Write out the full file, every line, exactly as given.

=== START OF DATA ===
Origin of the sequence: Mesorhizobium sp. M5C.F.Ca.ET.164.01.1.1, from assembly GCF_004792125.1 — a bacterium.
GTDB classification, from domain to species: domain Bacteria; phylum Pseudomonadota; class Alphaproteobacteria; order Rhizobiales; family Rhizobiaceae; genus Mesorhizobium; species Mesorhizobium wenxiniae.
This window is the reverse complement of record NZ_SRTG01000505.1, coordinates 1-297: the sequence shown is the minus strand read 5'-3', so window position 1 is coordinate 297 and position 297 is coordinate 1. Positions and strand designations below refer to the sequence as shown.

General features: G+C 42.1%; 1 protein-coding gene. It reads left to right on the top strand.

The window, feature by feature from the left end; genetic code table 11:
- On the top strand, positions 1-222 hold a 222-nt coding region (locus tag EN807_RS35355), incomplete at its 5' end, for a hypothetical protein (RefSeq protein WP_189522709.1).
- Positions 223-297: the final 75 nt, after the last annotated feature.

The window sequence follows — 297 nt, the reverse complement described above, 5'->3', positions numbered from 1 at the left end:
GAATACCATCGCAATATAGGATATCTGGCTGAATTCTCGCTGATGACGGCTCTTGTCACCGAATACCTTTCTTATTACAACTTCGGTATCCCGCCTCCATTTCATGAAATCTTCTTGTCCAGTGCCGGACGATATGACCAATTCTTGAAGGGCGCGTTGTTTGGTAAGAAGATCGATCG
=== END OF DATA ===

Origin of the sequence: Mesorhizobium sp. M5C.F.Ca.ET.164.01.1.1, from assembly GCF_004792125.1 — a bacterium.
GTDB classification, from domain to species: domain Bacteria; phylum Pseudomonadota; class Alphaproteobacteria; order Rhizobiales; family Rhizobiaceae; genus Mesorhizobium; species Mesorhizobium wenxiniae.
This window is the reverse complement of record NZ_SRTG01000505.1, coordinates 1-297: the sequence shown is the minus strand read 5'-3', so window position 1 is coordinate 297 and position 297 is coordinate 1. Positions and strand designations below refer to the sequence as shown.

General features: G+C 42.1%; 1 protein-coding gene. It reads left to right on the top strand.

The window, feature by feature from the left end; genetic code table 11:
- On the top strand, positions 1-222 hold a 222-nt coding region (locus tag EN807_RS35355), incomplete at its 5' end, for a hypothetical protein (RefSeq protein WP_189522709.1).
- Positions 223-297: the final 75 nt, after the last annotated feature.

The window sequence follows — 297 nt, the reverse complement described above, 5'->3', positions numbered from 1 at the left end:
GAATACCATCGCAATATAGGATATCTGGCTGAATTCTCGCTGATGACGGCTCTTGTCACCGAATACCTTTCTTATTACAACTTCGGTATCCCGCCTCCATTTCATGAAATCTTCTTGTCCAGTGCCGGACGATATGACCAATTCTTGAAGGGCGCGTTGTTTGGTAAGAAGATCGATCG